Saint Nicholas’ Church is a 13th-century church, one of the oldest in Ghent and famous for its 19th-century organ.
At the rear of the church, you will see Fontein der Geknielden or The Fountain of the Kneelers.
This sculpture depicts five naked youths staring at their own reflection in the water, signifying Narcissus from Greek mythology, who did the same thing.
Today it’s probably selfies!
7. Metselaarshuis Masons Guild Hall
Across the road from the Fontein der Geknielden, look up at the Metselaarshuis Masons Guild Hall.
The stepped cable is decorated with six dancers who look like they are merrily frolicking around on top of the building.
8. Het Belfort van Gent
At approximately 91 metres, The Belfry of Ghent is the tallest bell tower in Belgium and a UNESCO World Heritage Listed building.
Construction began in 1313 and was only finished in 1380.
On an annexe to the Belfry of Ghent, you will see an interesting fresco from 1741.
A Roman legend tells about an old man Cimon, who was sentenced to life in prison. His daughter breastfed him daily, which saved his life and gained his release.
You can see the fresco in the photo above the green door and window.
The 89 meters high Saint Bavo Gothic cathedral is the seat of the diocese of Ghent.
For more than 1000 years, there has been a house of prayer on this site; the current building was completed in 1569.
The cathedral’s most famous artwork is the 12-panelled The Adoration of the Mystic Lamb, said to be the most stolen artwork of all time.
Ghent’s town hall is impressive, with its main feature being the contrast between the two sides of the building.
Running down one side is the flamboyant Gothic style, with the Renaissance style on the other.
And on the opposite corner is Sint Jorishof, one of the oldest hotels in Western Europe, built between 1469 and 1477.
12. Werregarenstraat or Graffitistraatje
This laneway is open to graffiti artists to ply their trade on the walls.
The walkway is colourful, and the art is interesting.
The core of Saint Jacob’s Church dates to 1120, but the church has gone through many renovations since then.
Friday Market is one of the oldest squares in the city, where most of the political and social activities occur.
There are many cafes and restaurants surrounding the square, including Tavern Dulle Griet, serving more than 250 Belgian beers.
Here they say you give your shoe as a deposit for a pint, getting it back when you return the glass!
15. Dulle Griet
Taking a walk down by the River Leie, you will find Dulle Griet or Mad Meg, a massive canon built in the 15th century.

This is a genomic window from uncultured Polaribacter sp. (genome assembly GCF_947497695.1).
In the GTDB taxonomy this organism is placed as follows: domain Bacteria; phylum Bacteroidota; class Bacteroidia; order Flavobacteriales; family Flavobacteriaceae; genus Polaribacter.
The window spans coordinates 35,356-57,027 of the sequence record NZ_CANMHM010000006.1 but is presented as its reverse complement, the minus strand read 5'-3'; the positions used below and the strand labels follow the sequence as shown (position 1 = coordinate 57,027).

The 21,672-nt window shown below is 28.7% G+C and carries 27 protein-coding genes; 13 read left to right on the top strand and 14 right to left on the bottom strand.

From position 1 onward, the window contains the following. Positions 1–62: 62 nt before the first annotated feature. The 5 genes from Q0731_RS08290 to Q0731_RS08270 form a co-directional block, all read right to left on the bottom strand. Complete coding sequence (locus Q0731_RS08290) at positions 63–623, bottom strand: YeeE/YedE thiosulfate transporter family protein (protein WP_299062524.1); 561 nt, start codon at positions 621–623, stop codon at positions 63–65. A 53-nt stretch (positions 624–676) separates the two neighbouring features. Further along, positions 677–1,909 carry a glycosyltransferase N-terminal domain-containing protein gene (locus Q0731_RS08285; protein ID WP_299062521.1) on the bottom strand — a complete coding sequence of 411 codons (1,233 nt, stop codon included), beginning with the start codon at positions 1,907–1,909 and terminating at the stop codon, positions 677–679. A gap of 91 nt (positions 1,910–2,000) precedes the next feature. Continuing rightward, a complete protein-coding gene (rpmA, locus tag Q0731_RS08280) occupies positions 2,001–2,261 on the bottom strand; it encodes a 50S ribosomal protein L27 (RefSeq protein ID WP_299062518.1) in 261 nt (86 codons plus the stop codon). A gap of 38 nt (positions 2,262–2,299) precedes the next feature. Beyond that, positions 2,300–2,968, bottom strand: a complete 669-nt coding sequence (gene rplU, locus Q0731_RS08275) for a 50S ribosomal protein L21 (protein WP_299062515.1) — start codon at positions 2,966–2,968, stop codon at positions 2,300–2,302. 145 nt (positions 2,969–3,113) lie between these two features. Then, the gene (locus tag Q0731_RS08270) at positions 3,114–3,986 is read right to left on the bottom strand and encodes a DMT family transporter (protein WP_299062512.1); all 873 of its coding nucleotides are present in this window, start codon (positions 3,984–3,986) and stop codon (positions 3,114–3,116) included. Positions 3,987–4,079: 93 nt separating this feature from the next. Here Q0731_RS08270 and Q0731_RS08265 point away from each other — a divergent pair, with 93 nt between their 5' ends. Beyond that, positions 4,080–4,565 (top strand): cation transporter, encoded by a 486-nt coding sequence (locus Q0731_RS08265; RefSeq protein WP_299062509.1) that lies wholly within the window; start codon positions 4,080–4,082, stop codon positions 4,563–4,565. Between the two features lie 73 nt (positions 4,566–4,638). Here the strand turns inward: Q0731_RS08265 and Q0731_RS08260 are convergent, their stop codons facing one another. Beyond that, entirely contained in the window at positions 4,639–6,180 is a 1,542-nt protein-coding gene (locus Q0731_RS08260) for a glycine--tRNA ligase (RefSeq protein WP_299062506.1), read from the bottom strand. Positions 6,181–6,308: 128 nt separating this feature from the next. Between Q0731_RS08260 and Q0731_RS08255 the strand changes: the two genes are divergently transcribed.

The canon was used by Ghent in the siege of Oudenaarde, a nearby town.
Where to Eat in Ghent
Always an important consideration for any traveller, and luckily Ghent doesn’t disappoint. Who can refuse Belgium beers, waffles and fries?
1. Groentenmarkt is the Place for Food
This square always has plenty of activity, mainly because all the places to eat and drink are here.
Waffles (these are so good) but so are the beer, the fries and the cuberdons (a Ghent sweet treat).
All this great food will keep your taste buds satisfied.
2. Beer Selection at The Bierhuis
We stopped at The Bierhuis as we decided a beer was needed to quench our thirst.
The beer selection was vast, and the view was superb. And we just loved the variety of glasses to serve the various types of beer.
3. Visit Patershol for Restaurants
Kleine Vismarkt Brug has been here since 1274 and is the access to Patershol.
The Kraanlei (street) runs along next to the River Leie, and here you will find lots of good restaurants and cafes.
4. Simon Says Cafe
If you enjoy good coffee and a slice of cake or pastry, with great service, then we can recommend Simon Says Café.
If you love to eat spare ribs, Amadeus for a plate of ribs at €17.50 is the deal for you. While not the best ribs we have tasted, they were pretty good, and plenty of them on your plate.
And if you fancy a wine instead of a beer with your ribs, a bottle of wine is left on the table for you. When you have finished your meal, the amount consumed is measured and charged by the centimetre. Very unique.
Have you been to Ghent?
Do you love Canals?
You won’t be disappointed.